Parallax Audio VSS

I stumbled across this interesting virtual orchestration positioning tool called VirtualSoundStage. As it is designed for overcoming the challenges of using samples from many different libraries, i.e. making everything sound like a whole despite conflicting ambiences, micing techniques etc, it seemed like something that might come in really handy for me. After all I am a library slut with no loyalty for any single sample developer and my setup is a Frankenstien-like patchwork of different stuff.

So how does it work? Well, you remove any existing panning/stage ambience and insert VSS on every output channel in your project and use it for positioning the sections/instruments. At least that is how I interpret the manual. And for what it is, VSS does its job. It’s straightforward to work with and the virtual soundstage it delivers is convincing.

But — yes, here comes the ‘but’ you’ve been waiting for — the price tag seems a little steep for what is basically a one trick pony. Considering that the same or at least similar results can be had from any good true stereo reverb with detailed early reflections and your DAW’s native panning controls, I’m not really seeing the point here. Furthermore, having dozens of these plugins to keep track of in a project seems like a major hassle. My standard orchestral template has 57 output tracks (likely more, I counted only the named ones). What if somewhere down the line I would want to change some global setting — I’d have to open and adjust 57+ instances of VSS? No thanks. And what about CPU load? A single VSS is very frugal (0.3% on my ageing quad core) but if you need to load that many instances, it might become an issue.

Admittedly, the manual mentions that a “global” mode that lets you adjust settings across all loaded instances is planned (plus additional early reflection models) so VSS might very well become more useful than it is right now. At $99 this plugin is crazily overpriced ATM but if the promised functionality is added and the price stays the same, I might consider getting it.

Also, a nitpick: I don’t get why the GUI appears to be designed for the visually impaired. Exactly what point does the detailed seating plan view serve when all you use it for is moving around a speaker icon? Something smaller and more abstract would have sufficed.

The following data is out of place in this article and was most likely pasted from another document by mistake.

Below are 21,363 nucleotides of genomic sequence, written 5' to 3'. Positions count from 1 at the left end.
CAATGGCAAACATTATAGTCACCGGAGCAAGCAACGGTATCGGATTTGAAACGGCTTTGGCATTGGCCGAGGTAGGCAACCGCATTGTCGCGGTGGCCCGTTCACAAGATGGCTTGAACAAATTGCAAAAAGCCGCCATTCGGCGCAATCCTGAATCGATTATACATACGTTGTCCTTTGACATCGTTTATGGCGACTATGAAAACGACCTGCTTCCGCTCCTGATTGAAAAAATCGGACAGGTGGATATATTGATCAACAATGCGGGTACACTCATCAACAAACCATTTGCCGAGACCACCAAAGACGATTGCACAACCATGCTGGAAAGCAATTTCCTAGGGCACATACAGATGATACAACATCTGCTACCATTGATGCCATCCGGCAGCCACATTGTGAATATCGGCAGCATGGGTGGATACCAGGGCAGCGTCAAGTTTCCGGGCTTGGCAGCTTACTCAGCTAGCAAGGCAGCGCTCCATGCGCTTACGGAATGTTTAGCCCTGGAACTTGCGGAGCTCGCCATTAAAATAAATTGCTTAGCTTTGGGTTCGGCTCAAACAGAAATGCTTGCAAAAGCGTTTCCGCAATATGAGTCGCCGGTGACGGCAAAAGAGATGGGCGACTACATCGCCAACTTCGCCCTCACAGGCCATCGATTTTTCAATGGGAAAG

YMMV of course. Try it out, let me know what you think. I didn’t do any really in-depth testing as the demo version doesn’t save its settings between sessions.

This entry was posted in Music, Plugins, Technology. Bookmark the permalink.

4 Responses to Parallax Audio VSS

  1. Pingback: Speak of the devil | Mattias Westlund

  2. HeathcoteK says:

    I’m not so sure that similar results could be obtained with just a regular reverb’s ER and DAW panning. VSS seems to significantly alter the timbre of the instrument as you position it around the virtual space – and in a very pleasing and realistic way. I’ve tried it on some of the Sample Modeling wind instruments to good effect, and the elaborate graphical interface helps to establish “where you are” visually in the mix very quickly and usefully. However, I do agree with you about the inherent impracticalities of opening multiple instances. I also agree that the plug is overpriced for such a relatively immature product. Probably by around $25. It’s preventing me from finally pulling the trigger on a full purchase. Irritating! There are some people on audio forum sites who claim the price is a “no brainer”. Not quite, in my opinion.

    Cheers.

  3. Mattias says:

    HeathcoteK: I don’t really see why similar results couldn’t be had, as VSS probably uses common enough techniques (panning, early reflections, and likely also Haas effects and/or other psychoacoustic trickery) and not some kind of magic. But of course, the way it combines those techniques into a single easy-to-use tool might be unique.

    And no, $99 is definitely not a no-brainer. Not even from a professional perspective IMO, because like you say it’s not a mature product.

  4. Michael Vickerage says:

    I have set it up, with over 100 instances ( very cpu efficient) , in a big orchestral template, and am right now composing a “Big-Screen”, Hollywood-style track to test it, I have to say that there is a very strange and unpleasant sound that it imposes on a mix. It actually makes the instruments sound worse; particularly in the centre of the stereo picture. Kind of boxy and nasty. If I tilt my head in the Y axis ( i.e.: up and down) I can hear a weird, phase thing going on. I’ve tried every setting in the VSS interface to eliminate this harmonic interference, and,so far, cannot remove it.

    I think I’m going to simply go back to Altiverb’s stage positioning, because it doesn’t colour the sound in a negative way. I will concede that I might be doing something wrong, but I don’t think so. I’ve loaded the presets with the same results. At first I thought it was the Air Absorption setting, but that didn’t work. Then I thought it was the Early Reflection: still the same. I just cannot remove this horrible boxy sound it imposes on the instrument. If I bypass the plugin, hey presto! The instrument sounds fine.

    I don’t think it’s expensive, if it works. I mean, the guy is a one-man show, and has put a lot of work into this. I actually think it’s cheap. But, right now, it’s simply not working for me.

Leave a Reply

Your email address will not be published. Required fields are marked *

You may use these HTML tags and attributes: <a href="" title=""> <abbr title=""> <acronym title=""> <b> <blockquote cite=""> <cite> <code> <del datetime=""> <em> <i> <q cite=""> <s> <strike> <strong>